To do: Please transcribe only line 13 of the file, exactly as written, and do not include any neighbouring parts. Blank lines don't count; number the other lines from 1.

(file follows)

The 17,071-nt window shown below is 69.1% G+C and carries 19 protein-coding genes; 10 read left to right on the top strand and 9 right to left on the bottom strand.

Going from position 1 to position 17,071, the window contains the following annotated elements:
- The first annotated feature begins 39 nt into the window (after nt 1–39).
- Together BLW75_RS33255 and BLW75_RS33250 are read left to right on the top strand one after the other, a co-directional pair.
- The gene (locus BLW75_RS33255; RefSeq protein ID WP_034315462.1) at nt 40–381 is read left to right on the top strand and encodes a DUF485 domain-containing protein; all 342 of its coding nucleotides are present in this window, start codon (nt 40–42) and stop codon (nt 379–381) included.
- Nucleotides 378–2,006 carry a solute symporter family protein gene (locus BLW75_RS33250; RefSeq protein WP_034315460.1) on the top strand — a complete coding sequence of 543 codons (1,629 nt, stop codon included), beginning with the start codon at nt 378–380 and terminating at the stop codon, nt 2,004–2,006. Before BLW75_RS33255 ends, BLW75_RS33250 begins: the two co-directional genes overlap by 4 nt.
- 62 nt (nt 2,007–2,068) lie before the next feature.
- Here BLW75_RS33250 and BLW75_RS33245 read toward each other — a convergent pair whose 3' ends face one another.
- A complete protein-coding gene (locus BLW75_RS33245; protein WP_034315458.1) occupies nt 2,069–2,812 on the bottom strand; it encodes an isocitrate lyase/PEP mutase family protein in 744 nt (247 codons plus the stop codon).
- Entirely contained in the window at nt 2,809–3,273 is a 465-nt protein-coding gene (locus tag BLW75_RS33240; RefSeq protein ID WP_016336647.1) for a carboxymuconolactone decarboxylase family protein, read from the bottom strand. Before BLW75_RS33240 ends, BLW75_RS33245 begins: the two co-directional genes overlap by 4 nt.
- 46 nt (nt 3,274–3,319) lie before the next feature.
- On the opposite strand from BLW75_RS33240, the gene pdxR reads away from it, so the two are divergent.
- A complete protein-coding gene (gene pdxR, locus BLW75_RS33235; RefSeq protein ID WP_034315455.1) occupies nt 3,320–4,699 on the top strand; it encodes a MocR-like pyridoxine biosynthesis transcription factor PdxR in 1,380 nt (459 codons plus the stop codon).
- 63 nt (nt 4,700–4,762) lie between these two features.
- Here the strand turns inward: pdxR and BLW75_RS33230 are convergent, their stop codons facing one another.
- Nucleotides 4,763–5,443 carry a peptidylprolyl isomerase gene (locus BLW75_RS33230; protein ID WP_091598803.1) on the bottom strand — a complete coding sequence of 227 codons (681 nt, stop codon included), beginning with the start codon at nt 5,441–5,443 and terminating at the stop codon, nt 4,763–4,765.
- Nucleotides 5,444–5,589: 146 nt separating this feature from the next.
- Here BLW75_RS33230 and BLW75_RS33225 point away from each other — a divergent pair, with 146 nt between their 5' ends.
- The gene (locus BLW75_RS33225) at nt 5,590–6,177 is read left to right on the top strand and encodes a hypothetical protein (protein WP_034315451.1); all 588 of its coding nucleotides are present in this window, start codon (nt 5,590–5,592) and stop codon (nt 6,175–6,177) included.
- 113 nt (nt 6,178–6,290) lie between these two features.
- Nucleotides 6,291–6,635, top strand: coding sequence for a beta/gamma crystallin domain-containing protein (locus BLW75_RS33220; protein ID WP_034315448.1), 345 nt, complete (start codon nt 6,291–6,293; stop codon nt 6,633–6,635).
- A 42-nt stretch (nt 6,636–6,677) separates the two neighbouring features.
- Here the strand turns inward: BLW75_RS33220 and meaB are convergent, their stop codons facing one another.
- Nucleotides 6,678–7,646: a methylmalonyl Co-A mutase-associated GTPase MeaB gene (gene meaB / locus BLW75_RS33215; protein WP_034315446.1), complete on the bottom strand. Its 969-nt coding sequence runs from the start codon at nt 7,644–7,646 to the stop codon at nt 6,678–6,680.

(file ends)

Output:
- A complete protein-coding gene (gene pdxR, locus BLW75_RS33235; RefSeq protein ID WP_034315455.1) occupies nt 3,320–4,699 on the top strand; it encodes a MocR-like pyridoxine biosynthesis transcription factor PdxR in 1,380 nt (459 codons plus the stop codon).